Indigenous Peoples Day celebrates the history and cultures of Native American people nationwide. We'll hear abut a new space in Phoenix for indigenous creators and social entrepreneurs. Plus, debate continues over what kinds of waterways should be protected. That and more on The Show.
The so-called audit of Maricopa County ballots went to Washington, D.C., this week. Our Friday NewsCap panelists weigh in on that and the state’s other top stories. And how to mine for materials on the moon — in case it becomes a future human colony. That and more on The Show.
Tribal communities in northern Arizona are urging the state to help ease the transition away from coal-fired power plants. What they’d like utility regulators to do. And bringing The Bard up to date as educators try to modernize Shakespeare. That and more on The Show.
Community college enrollment in Arizona and across the country continues to trend downward. Why that could be a bad sign for the economy. And how a legendary mountain climber found meaning and purpose to go with his high altitude adventures. That and more on The Show.
Valley fever cases appear to be on the rise in Arizona and elsewhere. Why one expert considers it a “disease of color.” And some new ideas for how real immigration reform could happen. That and more on The Show.
Phoenix has approved a program to give some low-income residents $1,000 a month for a year. How this fits into other guaranteed income programs across the country. That and more on The Show.
Several new laws were blocked from taking effect this week, and another could be headed to the ballot. Our Friday NewsCap panelists analyze the week’s top stories. Plus, after missing last year, a big Phoenix art show is back — and with it, a view into the region’s art scene. That and more on The Show.
As asylum seekers continue to arrive at the southern border, shelters in the Valley are filling up. We'll hear How shelter operators are handling the thousands of people who need help. Plus, how a change at ADOT is helping some Arizonans get driver’s licenses that reflect their gender. That and more on The Show.
Tuesday was the deadline for critics of new state laws to turn in signatures to try to put those laws on hold and have voters weigh in on them. We'll hear what may be referred to the ballot and what may not be. Plus, a Valley music venue owner on why he’s requiring concert-goers to be vaccinated or have a negative COVID-19 test. That and more on The Show.
Now that the results from the so-called Arizona election audit are in, some lawmakers are calling for changes to election processes. We'll hear what those changes may look like. Plus, how the perception of police among younger people is affecting departments' recruitment. That and more on The Show.
The official results are in from the so-called audit of last year's presidential election in Maricopa County. We'll hear they say and what it may mean going forward. Plus, why some defense attorneys are crying foul about Maricopa County Attorney Allister Adel’s time in rehab. That and more on The Show.
Disagreements over the so-called Arizona audit and critical comments about his colleagues led a Maricopa County Supervisor to announce his resignation. Our Friday NewsCap panelists weigh in on that and the state’s other top stories. Plus, the Biden administration plans to set standards to protect workers from extreme heat. That and more on The Show.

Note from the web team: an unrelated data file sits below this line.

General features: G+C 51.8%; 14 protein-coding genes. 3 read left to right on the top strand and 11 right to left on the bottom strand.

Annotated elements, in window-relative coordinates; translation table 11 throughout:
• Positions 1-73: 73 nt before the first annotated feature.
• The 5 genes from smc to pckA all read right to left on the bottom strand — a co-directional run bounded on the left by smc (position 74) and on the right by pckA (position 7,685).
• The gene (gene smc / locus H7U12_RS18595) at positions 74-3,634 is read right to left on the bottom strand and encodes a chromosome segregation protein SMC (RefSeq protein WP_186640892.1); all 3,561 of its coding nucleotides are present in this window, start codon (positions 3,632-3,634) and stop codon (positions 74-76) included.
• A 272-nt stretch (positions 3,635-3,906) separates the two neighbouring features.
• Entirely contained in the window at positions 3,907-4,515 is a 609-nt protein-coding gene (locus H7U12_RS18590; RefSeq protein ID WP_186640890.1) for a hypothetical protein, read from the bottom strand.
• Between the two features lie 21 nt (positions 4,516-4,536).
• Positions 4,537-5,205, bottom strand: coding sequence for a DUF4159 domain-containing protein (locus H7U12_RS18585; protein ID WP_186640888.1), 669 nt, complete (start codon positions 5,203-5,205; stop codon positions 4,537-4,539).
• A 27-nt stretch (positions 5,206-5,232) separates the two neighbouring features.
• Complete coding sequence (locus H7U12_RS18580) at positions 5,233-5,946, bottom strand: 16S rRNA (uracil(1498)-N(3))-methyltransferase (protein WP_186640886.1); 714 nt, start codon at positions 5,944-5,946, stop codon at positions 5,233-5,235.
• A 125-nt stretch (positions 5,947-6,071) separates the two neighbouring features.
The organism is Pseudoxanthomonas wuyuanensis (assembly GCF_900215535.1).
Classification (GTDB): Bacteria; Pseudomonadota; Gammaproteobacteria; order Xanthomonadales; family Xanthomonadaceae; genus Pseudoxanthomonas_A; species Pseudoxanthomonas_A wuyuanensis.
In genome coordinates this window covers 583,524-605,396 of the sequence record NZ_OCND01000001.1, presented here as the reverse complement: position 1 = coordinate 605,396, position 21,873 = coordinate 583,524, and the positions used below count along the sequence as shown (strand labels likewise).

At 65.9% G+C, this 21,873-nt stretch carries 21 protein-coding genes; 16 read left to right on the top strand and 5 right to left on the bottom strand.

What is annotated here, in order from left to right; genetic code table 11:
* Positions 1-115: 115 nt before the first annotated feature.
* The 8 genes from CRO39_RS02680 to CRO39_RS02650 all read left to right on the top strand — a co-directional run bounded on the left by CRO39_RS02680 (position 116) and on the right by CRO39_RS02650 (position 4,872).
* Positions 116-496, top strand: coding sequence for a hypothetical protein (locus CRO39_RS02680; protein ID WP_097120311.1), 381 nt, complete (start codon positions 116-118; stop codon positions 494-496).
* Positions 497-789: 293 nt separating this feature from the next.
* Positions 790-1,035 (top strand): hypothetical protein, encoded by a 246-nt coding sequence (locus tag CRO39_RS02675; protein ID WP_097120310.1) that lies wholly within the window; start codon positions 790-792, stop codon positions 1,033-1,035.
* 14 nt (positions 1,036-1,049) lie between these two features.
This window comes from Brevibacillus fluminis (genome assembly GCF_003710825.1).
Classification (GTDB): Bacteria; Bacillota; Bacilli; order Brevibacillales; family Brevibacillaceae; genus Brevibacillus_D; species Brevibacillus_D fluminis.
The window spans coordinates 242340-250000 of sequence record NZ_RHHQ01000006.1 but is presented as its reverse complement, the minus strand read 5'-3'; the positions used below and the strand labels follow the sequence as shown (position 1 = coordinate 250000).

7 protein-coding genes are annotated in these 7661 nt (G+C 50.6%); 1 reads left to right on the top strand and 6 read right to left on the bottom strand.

The Biden administration has announced a new plan to try to address homelessness in the country. Mesa's mayor tells us why his city is one of the first in Arizona to sign up. Plus, the Legislature's new effort to look into managing wildfires and preventing catastrophic ones. That and more on The Show.
The Valley is dealing with hotter temperatures and the increasing effect of climate change every day. Phoenix Mayor Kate Gallego discusses how reflective surfaces could make the city cooler. Plus, why teaching civics more broadly could help protect the nation's traditional institutions. That and more on The Show.
Arizona’s Independent Redistricting Commission is in the initial phase of redrawing the state’s congressional and legislative maps. How so-called prison gerrymandering may impact the process in Arizona. And a new book tries to answer big questions about life and being alive. That and more on The Show.
The debate continues about the value — and morality — of getting COVID booster shots. We'll hear what that conversation means for Arizona. Plus, could the pandemic mean the end of printed menus at restaurants? That and more on The Show.
Mark Brnovich has become the first Attorney General to sue the Biden administration over its vaccine mandate. Our Friday NewsCap panelists weigh in on that and the state's other top stories. Plus, our monsoon series concludes with fresh verse from Arizona’s poet laureate. That and more on The Show.
Salt River Project has decided to move ahead with an energy plan that includes expanded use of natural gas. We'll hear why environmental groups are opposed. Plus, Arizona Theatre Company gets ready to raise the curtain on its new season. That and more on The Show.
The Phoenix area is still dealing with heat, and this summer has — again — been a deadly one. One Valley city is taking a new approach to cooling and trying to help residents find housing at the same time. Plus, an Arizona celebrity chef on his love of family recipes. That and more on The Show.
Phoenix is a desert city and takes pride in its ability to deal with environmental and climate challenges. We're looking back at the book that a decade ago called Phoenix the “least sustainable city.” Plus, could a California city provide a road map for compromise in the often contentious short-term rental market? That and more on The Show.